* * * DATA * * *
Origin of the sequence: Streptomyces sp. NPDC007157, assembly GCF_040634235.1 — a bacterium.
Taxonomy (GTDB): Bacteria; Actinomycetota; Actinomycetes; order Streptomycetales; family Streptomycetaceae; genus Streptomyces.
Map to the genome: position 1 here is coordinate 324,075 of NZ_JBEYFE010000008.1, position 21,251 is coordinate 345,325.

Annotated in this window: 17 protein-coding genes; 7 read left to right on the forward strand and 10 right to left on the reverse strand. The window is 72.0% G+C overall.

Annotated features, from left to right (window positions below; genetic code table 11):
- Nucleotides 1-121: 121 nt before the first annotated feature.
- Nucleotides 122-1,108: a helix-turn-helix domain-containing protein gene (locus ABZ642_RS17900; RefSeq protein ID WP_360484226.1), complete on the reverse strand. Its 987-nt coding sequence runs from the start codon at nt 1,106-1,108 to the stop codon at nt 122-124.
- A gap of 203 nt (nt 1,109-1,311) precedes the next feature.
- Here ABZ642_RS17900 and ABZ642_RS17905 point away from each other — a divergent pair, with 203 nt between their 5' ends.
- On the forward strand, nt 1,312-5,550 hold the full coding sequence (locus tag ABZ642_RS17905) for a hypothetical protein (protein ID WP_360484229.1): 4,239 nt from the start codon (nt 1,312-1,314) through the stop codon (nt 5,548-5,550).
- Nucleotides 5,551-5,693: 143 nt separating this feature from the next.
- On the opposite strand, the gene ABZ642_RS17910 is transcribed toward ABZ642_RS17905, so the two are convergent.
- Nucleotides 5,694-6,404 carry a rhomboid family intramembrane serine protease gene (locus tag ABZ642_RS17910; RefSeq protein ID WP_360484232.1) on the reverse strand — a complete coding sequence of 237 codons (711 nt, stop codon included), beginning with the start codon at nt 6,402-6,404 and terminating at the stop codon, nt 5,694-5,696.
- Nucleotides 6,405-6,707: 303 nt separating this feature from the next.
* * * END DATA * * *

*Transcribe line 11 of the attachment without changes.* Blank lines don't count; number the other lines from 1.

- Nucleotides 5,551-5,693: 143 nt separating this feature from the next.